Presentation on theme: "Literary Terms English 10 Marion High School. Literary Devices What are they? Techniques and tools and author uses to help effectively convey his/her."— Presentation transcript:
Literary Devices What are they? Techniques and tools and author uses to help effectively convey his/her message In other words… Literary devices are elements like similes, metaphors, etc. that make literature more impactful, unique, and creative. They make the boring unboring.
Simile Comparison of two unlike things, using like or as. EX: "That was the way all the Aubignys fell in love, as if struck by a pistol shot."
Metaphor Comparison of two things that seem different, not using like or as. Typically uses a form of “to be” = is, are, was, etc. EX: "All the world's a stage, And all the men and women merely players”
Onomatopoeia Sound words EX: "Plop, plop, fizz, fizz, oh what a relief it is."
Personification Anything that is not HUMAN acts, thinks, or behaves in any way like a human. EX: I am silver and exact. I have no preconceptions. Whatever I see I swallow immediately Just as it is, unmisted by love or dislike. I am not cruel, only truthful...
Allusion A reference to a famous person or event in life or literature EX: She is as pretty as the Mona Lisa. Biblical allusions are popular in literature. Why are they used? Author is able to link other pieces of knowledge – background info – to new pieces. Can foreshadow coming events in the story
Hyperbole An exaggeration Why? To emphasize a point EX: I am so tired I cannot walk another inch.
Imagery Words or phrases that appeal to the reader’s 5 senses creating a vivid mental picture. EX: The yellow bus zipped by, knocking me down from the wind behind it.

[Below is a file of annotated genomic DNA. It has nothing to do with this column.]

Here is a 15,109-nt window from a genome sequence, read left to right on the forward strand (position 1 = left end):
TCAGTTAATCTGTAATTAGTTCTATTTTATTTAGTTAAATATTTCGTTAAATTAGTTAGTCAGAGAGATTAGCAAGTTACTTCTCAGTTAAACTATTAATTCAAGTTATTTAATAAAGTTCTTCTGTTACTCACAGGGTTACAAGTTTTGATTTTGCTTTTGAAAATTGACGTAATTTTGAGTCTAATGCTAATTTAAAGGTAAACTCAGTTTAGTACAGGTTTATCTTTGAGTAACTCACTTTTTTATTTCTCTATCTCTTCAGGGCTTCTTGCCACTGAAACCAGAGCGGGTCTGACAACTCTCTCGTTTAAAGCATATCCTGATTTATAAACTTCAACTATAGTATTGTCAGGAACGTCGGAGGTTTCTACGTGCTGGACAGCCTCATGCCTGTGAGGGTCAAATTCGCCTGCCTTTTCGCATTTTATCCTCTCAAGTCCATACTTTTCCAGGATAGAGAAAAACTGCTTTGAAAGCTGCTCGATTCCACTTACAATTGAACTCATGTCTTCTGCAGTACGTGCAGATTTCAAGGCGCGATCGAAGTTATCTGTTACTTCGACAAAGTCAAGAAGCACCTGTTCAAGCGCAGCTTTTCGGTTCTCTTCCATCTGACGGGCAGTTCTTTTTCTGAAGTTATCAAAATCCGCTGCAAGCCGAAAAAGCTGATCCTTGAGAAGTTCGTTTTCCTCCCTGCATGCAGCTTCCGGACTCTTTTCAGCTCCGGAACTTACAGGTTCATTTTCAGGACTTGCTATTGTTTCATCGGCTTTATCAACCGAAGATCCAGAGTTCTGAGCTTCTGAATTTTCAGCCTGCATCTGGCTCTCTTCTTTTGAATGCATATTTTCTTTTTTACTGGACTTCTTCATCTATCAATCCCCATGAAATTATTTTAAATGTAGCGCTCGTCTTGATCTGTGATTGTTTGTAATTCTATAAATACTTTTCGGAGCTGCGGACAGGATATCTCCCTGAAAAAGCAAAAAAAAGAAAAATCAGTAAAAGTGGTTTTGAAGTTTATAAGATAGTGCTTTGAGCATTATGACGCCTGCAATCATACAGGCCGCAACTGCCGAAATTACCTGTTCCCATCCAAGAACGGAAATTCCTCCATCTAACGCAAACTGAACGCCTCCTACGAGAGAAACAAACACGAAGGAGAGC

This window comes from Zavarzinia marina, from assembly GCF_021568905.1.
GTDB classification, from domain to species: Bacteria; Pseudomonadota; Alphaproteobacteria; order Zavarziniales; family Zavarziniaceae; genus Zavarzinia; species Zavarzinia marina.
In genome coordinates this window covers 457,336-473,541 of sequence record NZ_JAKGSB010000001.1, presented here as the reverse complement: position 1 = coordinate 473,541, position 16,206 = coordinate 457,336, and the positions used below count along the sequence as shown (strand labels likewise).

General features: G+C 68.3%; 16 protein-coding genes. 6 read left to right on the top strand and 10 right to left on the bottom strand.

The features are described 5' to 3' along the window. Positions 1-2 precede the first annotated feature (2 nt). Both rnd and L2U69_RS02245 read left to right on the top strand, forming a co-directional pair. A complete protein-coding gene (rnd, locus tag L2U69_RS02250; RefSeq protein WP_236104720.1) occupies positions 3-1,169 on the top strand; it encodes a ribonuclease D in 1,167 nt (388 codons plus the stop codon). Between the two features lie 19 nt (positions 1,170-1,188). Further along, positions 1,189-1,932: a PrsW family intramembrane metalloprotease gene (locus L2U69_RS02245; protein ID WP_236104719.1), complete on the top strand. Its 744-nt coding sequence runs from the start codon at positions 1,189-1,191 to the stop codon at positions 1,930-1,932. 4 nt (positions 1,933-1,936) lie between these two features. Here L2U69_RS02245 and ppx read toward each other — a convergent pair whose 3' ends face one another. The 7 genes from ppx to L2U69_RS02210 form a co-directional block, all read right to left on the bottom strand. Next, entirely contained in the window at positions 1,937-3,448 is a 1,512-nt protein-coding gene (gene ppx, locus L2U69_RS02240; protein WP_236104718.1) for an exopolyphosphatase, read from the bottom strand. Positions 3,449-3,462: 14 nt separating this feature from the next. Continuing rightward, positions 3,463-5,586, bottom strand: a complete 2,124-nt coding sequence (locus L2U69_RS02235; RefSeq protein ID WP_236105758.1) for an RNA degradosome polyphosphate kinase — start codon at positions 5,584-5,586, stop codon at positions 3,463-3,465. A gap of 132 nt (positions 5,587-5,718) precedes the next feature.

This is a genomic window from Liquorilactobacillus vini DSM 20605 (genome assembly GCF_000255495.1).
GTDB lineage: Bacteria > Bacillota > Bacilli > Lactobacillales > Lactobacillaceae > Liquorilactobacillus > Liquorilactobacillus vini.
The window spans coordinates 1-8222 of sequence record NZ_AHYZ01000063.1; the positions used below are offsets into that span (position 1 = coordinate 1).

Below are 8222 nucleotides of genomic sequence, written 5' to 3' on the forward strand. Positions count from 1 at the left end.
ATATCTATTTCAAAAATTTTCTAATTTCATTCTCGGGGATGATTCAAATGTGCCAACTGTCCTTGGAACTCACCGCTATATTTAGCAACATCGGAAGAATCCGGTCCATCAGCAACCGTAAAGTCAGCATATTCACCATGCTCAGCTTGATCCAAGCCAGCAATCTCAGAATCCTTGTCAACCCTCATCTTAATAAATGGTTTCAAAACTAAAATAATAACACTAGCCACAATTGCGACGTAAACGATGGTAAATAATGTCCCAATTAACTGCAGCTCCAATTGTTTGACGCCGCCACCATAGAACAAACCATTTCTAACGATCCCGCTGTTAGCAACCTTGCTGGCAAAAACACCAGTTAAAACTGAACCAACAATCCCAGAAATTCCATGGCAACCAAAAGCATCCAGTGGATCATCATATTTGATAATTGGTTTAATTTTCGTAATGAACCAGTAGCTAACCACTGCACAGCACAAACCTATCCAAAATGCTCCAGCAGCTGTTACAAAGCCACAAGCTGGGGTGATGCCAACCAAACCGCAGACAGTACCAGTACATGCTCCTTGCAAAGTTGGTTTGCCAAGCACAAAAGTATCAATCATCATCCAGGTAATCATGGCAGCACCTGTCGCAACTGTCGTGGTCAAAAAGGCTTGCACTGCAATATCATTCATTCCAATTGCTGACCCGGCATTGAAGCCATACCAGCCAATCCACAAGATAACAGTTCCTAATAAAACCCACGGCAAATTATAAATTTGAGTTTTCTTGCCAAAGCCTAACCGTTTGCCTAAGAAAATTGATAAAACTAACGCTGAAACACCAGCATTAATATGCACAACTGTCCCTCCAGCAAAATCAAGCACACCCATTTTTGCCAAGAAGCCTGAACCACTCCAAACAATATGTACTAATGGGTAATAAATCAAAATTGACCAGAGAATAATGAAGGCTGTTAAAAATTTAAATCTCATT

Alliteration Repetition of sounds at the beginning of words. Why? Adds emphasis to words Creates a rhythm for the reader EX: Peter Piper picked a peck of peppers.
Rhyme Exact rhyme: Words that sound the same at the end. Slant or Near Rhyme: Words that sound close to the same. Internal Rhyme: Words that rhyme, coming in the middle of lines. End Rhyme: Rhyming words occurring at the end of lines. Rhyme scheme: Pattern of rhyming in a poem using letters to represent the pattern. EX: Yell-Bell; Hair-Near For the moon never beams without bringing me dreams Of the beautiful Annabel Lee; And the stars never rise but I feel the bright eyes Of the beautiful Annabel Lee;
Symbolism An object or item that appears multiple times in a story and represents some idea or thing, not literally itself. EX: The Eagle, Uncle Sam
Tone The author’s attitude toward the subject he/she is writing about. Words (diction), details, and figures of speech are used to communicate tone. EX: It was A LOW, DULL, QUICK SOUND -- MUCH SUCH A SOUND AS A WATCH MAKES WHEN ENVELOPED IN COTTON. I gasped for breath, and yet the officers heard it not. I talked more quickly, more vehemently but the noise steadily increased. I arose and argued about trifles, in a high key and with violent gesticulations; but the noise steadily increased. Why WOULD they not be gone? I paced the floor to and fro with heavy strides, as if excited to fury by the observations of the men, but the noise steadily increased. O God! What COULD I do? I foamed -- I raved -- I swore! I swung the chair upon which I had been sitting, and grated it upon the boards, but the noise arose over all and continually increased. It grew louder -- louder - - louder!
Theme Author’s main message, idea, or concern of a story or poem. General statement about people or life – Think big picture. EX: Social inequalities exist in our society. (TKAM)
Speaker The speaker is the person whose voice is narrating a poem It can be the author or a character he/she creates Same as the narrator EX: Scout in TKAM; the voice, eyes of a child